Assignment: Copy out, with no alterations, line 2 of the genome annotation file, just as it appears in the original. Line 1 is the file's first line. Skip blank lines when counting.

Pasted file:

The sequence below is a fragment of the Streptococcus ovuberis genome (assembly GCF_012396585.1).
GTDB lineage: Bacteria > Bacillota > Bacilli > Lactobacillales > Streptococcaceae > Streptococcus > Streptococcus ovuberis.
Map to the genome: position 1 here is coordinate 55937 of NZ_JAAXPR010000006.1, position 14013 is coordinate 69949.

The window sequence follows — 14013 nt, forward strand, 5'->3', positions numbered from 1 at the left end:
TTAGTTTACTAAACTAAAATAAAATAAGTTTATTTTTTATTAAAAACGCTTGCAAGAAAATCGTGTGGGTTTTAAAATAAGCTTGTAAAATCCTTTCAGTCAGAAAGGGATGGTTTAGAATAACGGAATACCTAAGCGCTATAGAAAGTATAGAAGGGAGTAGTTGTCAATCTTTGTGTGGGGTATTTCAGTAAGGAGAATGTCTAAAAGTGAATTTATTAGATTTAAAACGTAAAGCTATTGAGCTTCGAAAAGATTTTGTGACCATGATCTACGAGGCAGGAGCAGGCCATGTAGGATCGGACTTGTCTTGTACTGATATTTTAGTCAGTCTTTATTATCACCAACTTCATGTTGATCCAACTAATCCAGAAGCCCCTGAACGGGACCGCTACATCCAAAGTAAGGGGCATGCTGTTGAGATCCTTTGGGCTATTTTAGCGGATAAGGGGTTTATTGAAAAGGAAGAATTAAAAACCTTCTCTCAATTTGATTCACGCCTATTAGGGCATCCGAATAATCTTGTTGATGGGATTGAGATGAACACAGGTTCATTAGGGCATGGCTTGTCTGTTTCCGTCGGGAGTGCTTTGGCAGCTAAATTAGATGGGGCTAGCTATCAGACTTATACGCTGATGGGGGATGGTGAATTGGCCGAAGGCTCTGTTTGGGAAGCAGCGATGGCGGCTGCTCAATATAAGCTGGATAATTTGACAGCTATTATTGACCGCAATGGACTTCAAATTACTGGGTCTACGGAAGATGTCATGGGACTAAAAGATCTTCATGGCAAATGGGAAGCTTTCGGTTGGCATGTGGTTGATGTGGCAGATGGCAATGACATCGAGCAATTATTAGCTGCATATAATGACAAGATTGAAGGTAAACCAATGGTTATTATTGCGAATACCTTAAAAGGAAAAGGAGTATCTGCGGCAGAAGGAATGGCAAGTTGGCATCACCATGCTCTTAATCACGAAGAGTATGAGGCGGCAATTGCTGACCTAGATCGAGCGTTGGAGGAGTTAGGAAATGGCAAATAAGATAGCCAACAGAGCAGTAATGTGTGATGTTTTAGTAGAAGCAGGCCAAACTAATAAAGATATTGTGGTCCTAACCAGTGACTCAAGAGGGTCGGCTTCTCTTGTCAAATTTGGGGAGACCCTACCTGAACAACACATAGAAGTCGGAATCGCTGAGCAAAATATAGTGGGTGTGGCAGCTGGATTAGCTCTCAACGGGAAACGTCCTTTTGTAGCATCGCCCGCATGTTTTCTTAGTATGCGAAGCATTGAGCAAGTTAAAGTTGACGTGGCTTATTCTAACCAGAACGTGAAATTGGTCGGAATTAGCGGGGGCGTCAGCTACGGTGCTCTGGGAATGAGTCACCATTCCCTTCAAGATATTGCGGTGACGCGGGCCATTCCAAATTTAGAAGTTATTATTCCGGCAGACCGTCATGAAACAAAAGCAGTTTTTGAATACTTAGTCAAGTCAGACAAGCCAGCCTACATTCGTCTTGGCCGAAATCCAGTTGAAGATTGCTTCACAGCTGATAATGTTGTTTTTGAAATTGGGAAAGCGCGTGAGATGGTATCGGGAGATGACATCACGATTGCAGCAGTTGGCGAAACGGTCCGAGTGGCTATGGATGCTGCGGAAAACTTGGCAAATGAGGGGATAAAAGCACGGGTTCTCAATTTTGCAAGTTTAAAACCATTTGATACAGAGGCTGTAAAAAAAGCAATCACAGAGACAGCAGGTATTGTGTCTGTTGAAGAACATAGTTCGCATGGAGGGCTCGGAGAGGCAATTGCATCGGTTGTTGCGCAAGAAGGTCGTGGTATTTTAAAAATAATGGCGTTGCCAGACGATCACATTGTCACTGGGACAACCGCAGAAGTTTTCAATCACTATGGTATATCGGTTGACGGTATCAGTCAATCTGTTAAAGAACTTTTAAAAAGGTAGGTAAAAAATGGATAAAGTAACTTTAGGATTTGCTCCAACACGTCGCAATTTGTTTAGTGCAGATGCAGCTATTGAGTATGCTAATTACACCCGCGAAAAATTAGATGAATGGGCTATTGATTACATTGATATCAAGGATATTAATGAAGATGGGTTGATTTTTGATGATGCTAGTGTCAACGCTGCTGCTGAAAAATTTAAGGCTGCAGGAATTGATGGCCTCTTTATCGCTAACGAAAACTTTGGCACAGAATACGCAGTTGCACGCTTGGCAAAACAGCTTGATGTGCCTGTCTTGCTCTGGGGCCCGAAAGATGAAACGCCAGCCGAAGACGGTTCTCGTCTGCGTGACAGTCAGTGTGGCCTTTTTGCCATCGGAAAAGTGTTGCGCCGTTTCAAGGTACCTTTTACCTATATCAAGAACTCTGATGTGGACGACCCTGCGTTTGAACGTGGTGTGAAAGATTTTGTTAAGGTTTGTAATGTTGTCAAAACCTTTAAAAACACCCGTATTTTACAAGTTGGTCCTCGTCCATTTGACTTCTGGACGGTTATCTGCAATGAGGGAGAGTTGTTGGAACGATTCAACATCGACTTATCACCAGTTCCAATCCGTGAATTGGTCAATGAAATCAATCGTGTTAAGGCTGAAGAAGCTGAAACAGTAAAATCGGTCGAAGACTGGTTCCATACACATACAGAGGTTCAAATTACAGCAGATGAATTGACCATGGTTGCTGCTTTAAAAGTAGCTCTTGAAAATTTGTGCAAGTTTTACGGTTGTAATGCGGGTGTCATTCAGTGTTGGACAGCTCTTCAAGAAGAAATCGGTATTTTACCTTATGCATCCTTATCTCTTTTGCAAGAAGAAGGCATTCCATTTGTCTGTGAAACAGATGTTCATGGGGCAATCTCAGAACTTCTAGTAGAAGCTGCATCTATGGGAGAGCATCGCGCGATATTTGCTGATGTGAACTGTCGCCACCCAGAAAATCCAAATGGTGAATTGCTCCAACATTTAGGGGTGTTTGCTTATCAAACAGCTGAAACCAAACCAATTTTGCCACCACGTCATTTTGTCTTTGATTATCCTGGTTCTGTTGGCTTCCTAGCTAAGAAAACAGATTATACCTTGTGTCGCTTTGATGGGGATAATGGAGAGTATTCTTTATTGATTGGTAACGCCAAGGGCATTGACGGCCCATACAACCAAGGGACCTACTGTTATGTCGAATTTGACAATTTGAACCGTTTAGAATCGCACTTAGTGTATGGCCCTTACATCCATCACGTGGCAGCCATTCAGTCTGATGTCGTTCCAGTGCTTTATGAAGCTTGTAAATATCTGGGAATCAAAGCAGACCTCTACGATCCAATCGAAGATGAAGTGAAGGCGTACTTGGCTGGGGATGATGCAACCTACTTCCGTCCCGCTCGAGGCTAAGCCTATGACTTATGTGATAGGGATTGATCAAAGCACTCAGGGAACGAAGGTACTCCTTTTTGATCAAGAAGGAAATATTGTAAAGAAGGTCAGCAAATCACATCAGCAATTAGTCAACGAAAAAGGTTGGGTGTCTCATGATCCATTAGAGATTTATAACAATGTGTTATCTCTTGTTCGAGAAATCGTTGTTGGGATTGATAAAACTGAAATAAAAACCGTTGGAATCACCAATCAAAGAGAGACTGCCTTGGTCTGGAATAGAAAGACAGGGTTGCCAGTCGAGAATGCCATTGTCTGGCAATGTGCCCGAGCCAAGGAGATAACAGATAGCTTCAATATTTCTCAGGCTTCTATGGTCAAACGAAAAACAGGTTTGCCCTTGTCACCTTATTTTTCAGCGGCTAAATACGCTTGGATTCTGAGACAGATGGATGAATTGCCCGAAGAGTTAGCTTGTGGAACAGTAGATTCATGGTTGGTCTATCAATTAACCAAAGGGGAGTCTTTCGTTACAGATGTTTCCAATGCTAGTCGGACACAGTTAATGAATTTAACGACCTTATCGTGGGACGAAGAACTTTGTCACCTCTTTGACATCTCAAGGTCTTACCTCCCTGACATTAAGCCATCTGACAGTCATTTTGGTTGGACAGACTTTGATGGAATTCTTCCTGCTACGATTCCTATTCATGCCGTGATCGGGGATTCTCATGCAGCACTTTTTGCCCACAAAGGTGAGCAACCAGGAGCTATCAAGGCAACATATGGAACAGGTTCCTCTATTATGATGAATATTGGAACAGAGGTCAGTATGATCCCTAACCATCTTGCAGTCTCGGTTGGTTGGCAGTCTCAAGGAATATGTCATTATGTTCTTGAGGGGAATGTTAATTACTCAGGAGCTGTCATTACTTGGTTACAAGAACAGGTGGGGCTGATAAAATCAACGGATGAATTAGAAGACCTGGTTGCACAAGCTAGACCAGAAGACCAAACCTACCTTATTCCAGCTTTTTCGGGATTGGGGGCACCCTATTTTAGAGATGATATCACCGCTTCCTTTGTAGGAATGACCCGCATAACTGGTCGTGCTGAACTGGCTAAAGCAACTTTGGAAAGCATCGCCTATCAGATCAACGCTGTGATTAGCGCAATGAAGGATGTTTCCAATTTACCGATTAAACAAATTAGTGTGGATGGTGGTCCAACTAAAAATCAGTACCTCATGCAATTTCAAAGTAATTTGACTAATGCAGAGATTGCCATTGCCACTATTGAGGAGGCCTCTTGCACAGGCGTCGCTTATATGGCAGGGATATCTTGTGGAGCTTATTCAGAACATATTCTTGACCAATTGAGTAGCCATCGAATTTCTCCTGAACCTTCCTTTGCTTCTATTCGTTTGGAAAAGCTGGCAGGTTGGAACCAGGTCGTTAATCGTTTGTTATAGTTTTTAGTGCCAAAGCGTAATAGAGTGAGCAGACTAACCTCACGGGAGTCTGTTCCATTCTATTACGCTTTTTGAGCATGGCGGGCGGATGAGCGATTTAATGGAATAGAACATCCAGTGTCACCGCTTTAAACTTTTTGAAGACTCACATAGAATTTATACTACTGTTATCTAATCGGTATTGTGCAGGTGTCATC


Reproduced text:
GTDB lineage: Bacteria > Bacillota > Bacilli > Lactobacillales > Streptococcaceae > Streptococcus > Streptococcus ovuberis.